Two of them, this time. Pretend there’s no paragraph break. From Adam Gopnik’s review of declinist literature in the 12 September 2011 New Yorker:
Despite their title [of That Used to Be Us], the authors [Thomas Friedman and Michael Mandelbaum] seem, for instance, determined to avoid the obvious point that one American who shares their outlook and ambitions in almost every detail—who hates partisan wrangling, doubts the wisdom of big foreign wars, proposes a faith in a brisk mixture of private enterprise and public guarantees, accepts the priority of rebuilding our infrastructure—is the President of the United States. If he’s been frustrated, it’s not because of some vague “systemic” political paralysis. It’s because, as he has been startled to discover … there is another side, inexorably opposed to these apparently good things. The reason we don’t have beautiful new airports and efficient bullet trains is not that we have inadvertently stumbled upon stumbling blocks; it’s that there are considerable numbers of Americans for whom these things are simply symbols of a feared central government, and who would, when they travel, rather sweat in squalor than surrender the money to build a better terminal. They hate fast trains and efficient airports for the same reason that seventeenth-century Protestant hates the beautiful Baroque churches of Rome when they saw them: they were luxurious symbols of an earthly power they despised. Friedman and Mandelbaum wring their hands at “our” unwillingness to sacrifice our comforts on behalf of our principles, but Americans are perfectly willing to sacrifice their comforts for their ideological convictions. We don’t have a better infrastructure or decent elementary education exactly because many people are willing to sacrifice faster movement between our great cities, or better informed children, in support of their belief that the government should always be given as little money as possible.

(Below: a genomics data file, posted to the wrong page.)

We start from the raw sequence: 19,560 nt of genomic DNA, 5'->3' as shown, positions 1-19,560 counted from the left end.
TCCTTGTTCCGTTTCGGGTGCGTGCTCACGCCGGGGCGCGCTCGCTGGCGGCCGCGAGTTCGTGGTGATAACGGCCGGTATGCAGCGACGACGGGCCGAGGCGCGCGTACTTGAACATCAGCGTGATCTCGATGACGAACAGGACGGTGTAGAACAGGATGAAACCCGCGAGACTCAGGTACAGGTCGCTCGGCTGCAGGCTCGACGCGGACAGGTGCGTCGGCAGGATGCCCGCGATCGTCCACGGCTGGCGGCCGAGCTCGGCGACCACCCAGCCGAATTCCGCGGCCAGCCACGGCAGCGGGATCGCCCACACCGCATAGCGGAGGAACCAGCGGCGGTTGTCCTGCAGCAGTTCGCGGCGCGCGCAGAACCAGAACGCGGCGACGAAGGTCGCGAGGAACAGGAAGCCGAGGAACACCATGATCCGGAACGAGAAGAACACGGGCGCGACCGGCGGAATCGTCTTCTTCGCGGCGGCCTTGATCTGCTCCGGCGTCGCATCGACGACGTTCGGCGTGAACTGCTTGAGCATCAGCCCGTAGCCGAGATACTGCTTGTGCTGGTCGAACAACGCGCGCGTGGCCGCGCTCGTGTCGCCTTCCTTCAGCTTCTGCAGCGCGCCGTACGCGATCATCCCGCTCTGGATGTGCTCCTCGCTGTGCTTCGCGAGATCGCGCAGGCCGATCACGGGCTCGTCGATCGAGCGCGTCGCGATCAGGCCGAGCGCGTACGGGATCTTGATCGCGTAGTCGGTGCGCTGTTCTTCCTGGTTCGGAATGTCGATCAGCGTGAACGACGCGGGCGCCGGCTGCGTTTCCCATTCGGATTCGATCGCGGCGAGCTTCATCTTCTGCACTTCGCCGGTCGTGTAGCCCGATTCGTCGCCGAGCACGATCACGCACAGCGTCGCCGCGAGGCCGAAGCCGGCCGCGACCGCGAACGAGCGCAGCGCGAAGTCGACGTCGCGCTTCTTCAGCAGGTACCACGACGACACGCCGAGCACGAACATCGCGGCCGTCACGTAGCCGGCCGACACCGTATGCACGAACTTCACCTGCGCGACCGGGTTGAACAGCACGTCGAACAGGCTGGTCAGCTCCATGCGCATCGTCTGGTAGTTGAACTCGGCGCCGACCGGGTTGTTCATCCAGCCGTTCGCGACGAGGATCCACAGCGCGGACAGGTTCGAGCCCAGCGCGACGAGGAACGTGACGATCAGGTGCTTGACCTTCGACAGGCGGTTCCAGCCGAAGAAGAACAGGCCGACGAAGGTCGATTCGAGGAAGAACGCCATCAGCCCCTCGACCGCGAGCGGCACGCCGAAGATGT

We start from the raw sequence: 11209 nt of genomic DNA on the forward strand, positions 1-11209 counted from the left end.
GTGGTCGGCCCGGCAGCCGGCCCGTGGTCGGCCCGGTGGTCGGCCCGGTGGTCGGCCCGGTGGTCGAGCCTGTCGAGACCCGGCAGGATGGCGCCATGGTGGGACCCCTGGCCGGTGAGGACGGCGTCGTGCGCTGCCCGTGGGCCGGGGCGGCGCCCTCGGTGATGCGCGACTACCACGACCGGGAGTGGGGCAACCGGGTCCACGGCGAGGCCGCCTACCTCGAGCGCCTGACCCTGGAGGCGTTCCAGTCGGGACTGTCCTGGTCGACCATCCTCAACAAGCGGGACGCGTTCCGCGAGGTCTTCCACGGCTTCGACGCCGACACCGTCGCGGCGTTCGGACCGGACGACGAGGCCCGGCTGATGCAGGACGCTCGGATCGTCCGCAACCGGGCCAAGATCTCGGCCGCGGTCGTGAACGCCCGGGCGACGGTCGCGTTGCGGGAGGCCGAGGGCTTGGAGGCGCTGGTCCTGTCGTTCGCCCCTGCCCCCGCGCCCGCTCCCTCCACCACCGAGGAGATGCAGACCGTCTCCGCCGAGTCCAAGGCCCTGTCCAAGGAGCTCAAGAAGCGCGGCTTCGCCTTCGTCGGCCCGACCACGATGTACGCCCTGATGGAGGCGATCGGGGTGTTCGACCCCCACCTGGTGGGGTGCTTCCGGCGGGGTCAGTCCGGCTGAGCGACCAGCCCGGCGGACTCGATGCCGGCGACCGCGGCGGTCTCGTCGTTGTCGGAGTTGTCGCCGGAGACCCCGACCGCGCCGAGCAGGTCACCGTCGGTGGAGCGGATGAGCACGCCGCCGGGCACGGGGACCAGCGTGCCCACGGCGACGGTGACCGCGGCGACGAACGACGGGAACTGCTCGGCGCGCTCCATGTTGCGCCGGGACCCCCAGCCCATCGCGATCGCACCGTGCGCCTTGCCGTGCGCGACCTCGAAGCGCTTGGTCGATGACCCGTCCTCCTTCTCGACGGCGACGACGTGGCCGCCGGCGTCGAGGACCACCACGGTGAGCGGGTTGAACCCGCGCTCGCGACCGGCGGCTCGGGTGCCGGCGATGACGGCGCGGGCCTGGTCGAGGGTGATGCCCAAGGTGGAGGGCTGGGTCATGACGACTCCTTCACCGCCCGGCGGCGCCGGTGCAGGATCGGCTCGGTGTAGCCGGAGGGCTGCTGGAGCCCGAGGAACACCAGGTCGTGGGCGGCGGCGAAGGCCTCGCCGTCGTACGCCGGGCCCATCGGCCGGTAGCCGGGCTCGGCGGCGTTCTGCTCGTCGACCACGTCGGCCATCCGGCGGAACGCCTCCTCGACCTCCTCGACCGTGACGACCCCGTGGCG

The reasons for these feelings are, of course, complex, with a noble reason descending from the Revolutionary War, and its insistence on liberty at all costs, and an ignoble one descending from the Civil War and its creation of a permanent class of white men convinced that they are besieged by an underclass they regard as the subsidized wards of the federal government. (Thus the curious belief that a worldwide real-estate crisis that his the north of Spain and the east of Ireland as hard as the coast of Florida was the fault of money loaned by Washington to black people.) But the crucial point is that this is the result of an active choice, not passive indifference: people who don’t want high-speed rail are not just indifferent to fast trains. They are offended by fast trains, as the New York Post is offended by bike lanes and open-air plazas: these things give too much pleasure to those they hate. They would rather have exhaust and noise and traffic jams, if such things sufficiently annoy liberals. Annoying liberals is a pleasure well worth paying for. As a recent study in the social sciences shows [PDF], if energy use in a household is monitored so that you can watch yourself saving money every month by using less, self-identified conservatives will actually use and spend more, apparently as a way of showing their scorn for liberal pieties…. The kind of outlook that Friedman and Mandelbaum assume is somehow natural to mankind and has been thwarted here recently—a broad-minded view of maximizing future utility—has, from a historical perspective, a constituency so small as to be essentially nonexistent. In the long story of civilization, the moments when improving your lot beats out annoying your neighbor are vanishingly rare.